It’s been six months since Daniel Geale lost his IBF middleweight crown to Darren Barker in Atlantic City, NJ.
Though Barker was awarded the split decision by scores of 116-111, 114-113 and 113-114, Geale feels he did enough to keep his crown.
“I have watched that fight many times. Each time I have watched it I have the same opinion as I did on the night. I felt I had done enough to retain my title,” Geale told RingTV.com, before classily adding “having said that sometimes decisions don't go your way but it’s important to take it on the chin, move on and train harder.”
With that in his past, the 32-year-old Australian veteran returns on Wednesday (a traditional night of boxing in Australia) when he meets Garth Wood, famed for scoring a fifth-round stoppage of Anthony Mundine in 2010.
Geale (29-2, 15 knockouts) will be a sizeable favourite but he respects what Wood brings to this fight.
“Garth isn't going to stand there and box, he is going to want to fight and try certain tactics,” he said.
Clearly focused on the job in hand, Geale refused to be drawn on talk of a possible meeting with Gennady Golovkin later this year.
“I only think about one fight at a time but knowing that there are such big fights in the future really helps to keep me very motivated,” he said.
Geale is well positioned with three of the four major sanctioning bodies – No. 4 in the WBC, while the WBA, IBF and THE RING magazine have him at No. 3. Geale took time out to speak with RingTV.com ahead of his return.
Anson Wainwright – What do you think of this fight and what Wood will bring to this fight?
Daniel Geale – I think this will be a good fight. Garth isn't going to stand there and box he is going to want to fight and try certain tactics, I will need to stick to what I do best and box how I know that I can. It's a dangerous fight but I will be ready for it.
AW – It's your first fight since you lost to Darren Barker last August. Looking back at that fight, what are your thoughts on it? It was close. Do you feel you deserved to win the decision?
DG – I have watched that fight many times. Each time I have watched it I have the same opinion as I did on the night. I felt I had done enough to retain my title. Having said that sometimes decisions don't go your way but it’s important to take it on the chin, move on and train harder.
AW – How have you spent the six months since your last fight?
DG – I have spent most of the time with my family, had a nice quiet Christmas. I have also been training since my last fight as my motivation has been very high, as with my only other loss I have been prepared to train harder and smarter to make sure that any similar things don't happen again.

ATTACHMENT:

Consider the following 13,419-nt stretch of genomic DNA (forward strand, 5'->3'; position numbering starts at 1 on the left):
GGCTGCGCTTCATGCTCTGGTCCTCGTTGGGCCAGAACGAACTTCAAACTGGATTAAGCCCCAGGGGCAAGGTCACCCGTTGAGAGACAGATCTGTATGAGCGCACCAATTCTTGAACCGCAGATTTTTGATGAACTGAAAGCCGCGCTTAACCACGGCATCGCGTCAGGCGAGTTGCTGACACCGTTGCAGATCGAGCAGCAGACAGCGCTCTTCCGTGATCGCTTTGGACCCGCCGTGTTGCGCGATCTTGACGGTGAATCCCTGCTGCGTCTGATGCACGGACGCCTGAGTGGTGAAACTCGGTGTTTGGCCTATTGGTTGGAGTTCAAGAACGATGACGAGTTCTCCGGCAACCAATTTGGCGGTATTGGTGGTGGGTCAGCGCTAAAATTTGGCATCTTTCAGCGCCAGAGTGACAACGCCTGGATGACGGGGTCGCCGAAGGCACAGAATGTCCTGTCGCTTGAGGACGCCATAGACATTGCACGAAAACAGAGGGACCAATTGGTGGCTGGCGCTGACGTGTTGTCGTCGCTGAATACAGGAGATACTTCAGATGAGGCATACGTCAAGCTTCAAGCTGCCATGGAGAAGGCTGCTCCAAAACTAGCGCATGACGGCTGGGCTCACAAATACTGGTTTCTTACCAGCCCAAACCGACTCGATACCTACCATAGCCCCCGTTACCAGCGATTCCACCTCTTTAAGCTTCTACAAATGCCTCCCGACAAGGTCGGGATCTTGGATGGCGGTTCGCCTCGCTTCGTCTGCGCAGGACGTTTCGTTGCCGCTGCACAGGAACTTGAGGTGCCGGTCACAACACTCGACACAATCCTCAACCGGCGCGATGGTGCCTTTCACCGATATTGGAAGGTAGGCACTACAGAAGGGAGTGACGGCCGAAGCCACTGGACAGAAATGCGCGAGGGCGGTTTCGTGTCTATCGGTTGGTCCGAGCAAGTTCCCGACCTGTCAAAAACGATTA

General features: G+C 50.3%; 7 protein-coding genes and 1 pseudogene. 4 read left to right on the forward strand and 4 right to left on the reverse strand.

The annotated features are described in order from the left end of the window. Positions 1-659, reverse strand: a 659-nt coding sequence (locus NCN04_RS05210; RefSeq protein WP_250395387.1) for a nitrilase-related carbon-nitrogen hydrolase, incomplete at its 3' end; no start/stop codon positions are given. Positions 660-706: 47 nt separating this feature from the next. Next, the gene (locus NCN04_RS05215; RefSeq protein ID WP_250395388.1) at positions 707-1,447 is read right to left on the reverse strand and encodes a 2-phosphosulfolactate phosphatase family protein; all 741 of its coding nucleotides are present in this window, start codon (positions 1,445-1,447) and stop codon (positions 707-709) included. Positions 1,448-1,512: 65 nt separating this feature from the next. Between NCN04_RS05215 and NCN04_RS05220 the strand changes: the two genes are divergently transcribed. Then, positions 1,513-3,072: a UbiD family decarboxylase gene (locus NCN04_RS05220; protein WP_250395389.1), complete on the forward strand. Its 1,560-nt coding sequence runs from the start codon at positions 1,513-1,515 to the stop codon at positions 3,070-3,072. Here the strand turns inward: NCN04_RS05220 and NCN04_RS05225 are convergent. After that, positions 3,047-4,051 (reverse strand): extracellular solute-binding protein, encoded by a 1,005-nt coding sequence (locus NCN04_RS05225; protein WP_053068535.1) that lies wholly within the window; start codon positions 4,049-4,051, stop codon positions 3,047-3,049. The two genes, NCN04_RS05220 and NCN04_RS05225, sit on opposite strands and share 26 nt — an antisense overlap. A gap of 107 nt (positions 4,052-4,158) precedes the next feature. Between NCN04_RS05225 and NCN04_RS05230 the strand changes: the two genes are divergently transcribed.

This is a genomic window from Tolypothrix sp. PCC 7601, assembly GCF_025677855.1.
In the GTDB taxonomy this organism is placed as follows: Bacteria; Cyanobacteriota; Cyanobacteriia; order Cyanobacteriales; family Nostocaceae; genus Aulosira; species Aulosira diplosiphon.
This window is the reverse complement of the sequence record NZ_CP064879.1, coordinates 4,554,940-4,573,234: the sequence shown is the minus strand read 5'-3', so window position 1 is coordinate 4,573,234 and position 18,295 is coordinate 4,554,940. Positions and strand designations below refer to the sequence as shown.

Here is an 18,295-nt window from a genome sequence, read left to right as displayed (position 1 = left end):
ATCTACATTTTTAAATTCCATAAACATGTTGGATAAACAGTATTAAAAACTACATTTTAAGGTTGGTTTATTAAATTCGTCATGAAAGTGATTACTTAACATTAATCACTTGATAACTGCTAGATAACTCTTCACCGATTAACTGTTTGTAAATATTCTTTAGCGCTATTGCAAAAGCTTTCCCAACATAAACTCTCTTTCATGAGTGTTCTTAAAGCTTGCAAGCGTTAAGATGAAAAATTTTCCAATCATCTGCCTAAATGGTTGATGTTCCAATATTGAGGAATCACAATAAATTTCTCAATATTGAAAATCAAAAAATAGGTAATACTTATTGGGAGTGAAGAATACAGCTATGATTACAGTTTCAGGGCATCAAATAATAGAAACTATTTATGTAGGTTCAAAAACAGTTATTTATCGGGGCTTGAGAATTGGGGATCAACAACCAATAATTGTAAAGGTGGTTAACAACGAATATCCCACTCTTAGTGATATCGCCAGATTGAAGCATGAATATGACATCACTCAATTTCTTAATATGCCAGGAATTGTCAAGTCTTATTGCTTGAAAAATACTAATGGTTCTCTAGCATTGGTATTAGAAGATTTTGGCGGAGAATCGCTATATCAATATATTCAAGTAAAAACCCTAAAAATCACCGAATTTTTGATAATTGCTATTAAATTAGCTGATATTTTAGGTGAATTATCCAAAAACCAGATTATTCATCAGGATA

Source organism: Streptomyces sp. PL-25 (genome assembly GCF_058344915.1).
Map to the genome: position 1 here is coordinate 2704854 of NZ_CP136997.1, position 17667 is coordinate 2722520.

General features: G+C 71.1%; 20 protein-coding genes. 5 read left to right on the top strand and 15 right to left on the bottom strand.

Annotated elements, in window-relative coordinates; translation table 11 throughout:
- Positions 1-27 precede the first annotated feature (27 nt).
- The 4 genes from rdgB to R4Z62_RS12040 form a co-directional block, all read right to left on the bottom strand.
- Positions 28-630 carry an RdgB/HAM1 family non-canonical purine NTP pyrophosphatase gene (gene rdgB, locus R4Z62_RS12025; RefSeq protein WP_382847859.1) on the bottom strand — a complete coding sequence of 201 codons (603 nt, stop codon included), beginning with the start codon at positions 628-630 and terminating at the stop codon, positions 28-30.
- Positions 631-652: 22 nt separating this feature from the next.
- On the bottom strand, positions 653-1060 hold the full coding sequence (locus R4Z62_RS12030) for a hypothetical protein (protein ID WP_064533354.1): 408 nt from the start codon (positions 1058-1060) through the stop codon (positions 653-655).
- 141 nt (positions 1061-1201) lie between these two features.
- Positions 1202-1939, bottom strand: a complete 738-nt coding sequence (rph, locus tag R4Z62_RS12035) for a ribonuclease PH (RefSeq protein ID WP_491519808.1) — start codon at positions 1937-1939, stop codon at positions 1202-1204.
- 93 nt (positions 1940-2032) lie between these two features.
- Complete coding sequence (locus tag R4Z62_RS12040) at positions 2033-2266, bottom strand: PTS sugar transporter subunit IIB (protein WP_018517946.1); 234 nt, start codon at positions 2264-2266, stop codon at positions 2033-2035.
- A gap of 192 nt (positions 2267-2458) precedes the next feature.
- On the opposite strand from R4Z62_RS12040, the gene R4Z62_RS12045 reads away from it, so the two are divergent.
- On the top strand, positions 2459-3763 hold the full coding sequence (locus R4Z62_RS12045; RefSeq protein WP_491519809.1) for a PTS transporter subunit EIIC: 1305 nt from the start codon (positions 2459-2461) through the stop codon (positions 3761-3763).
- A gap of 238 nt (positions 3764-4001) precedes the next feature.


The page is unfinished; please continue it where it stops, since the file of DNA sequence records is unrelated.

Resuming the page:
AW – It has been mentioned that if all goes well from your point of view that you will fight Gennady Golovkin in April, or maybe later this year, on HBO in America. While I'm sure you won’t be looking past Wood, what is the situation for you as things stand with Golovkin?
DG – I only think about one fight at a time but knowing that there are such big fights in the future really helps to keep me very motivated. Whether it’s Golovkin, Sturm or any of the other champions I will be ready.
AW – Barker lost to Sturm who you beat. It was quite a surprise to see Sturm stop Barker in two rounds. What were your thoughts on what happened?
AW – You've won a world title and unified it. What goals do you still have in boxing?
DG – My goal has always been to be recognised as the number one middleweight in the world and I am still chasing that. With so many tough fights to come this year I am excited and even more motivated to achieve my goals.
AW – What were your early years like growing up in Tasmania?
DG – Tasmania was and is such a beautiful place. I enjoyed my childhood and my early years of boxing. I gained a lot of experience with plenty of amateur fights. I have a lot of good memories of travelling around Tasmania fighting in small towns as a kid, but I also played a lot of other sports as well.
AW – And how did you become interested in boxing?
DG – It was a suggestion from my dad and after my first training session I enjoyed it so much that I kept annoying my dad to keep me training as much as possible. I trained for a year before I stepped into the ring.
AW – You had a very solid amateur career, appearing at the 2000 Olympics which took place in Australia. You also fought at the 2001 and 2003 World Amateur Championships, plus won gold at the 2002 Commonwealth Games. Can you tell us about those experiences?
DG – I had such great amateur career that I enjoyed so much, I especially enjoyed the travel and adversity you faced while being the underdog fighting in someone else's country. The Olympics, Worlds and Commonwealth tournaments were especially good and set me up for some of the challenges I face in the pros. From an early age I set my goals high and worked hard to achieve them.
AW – The middleweight division looks strong at the moment. When you look at the division what do you think of the current champions, Sergio Martinez, Gennady Golovkin, Felix Sturm and Peter Quillin?
DG – I have respect for all of the champions but I am looking forward to meeting any of them in the ring. It is a strong division which makes it exciting and my management are working hard for me to secure these fights.
AW – When you're not boxing what do you like to do with your free time?
DG – I love spending time with my family. My kids keep me very busy when I'm not at the gym. I enjoy doing any other sports when I get the chance like tennis, golf, basketball. I also enjoy going fishing with the family.
AW – Do you have anything you would like to say to the middleweight division?
DG – I just want to say that after the last six months, I am looking forward to a huge 2014 and am very keen to achieve the goals I have set for myself. There are some great fights to be made at middleweight and I will be ready.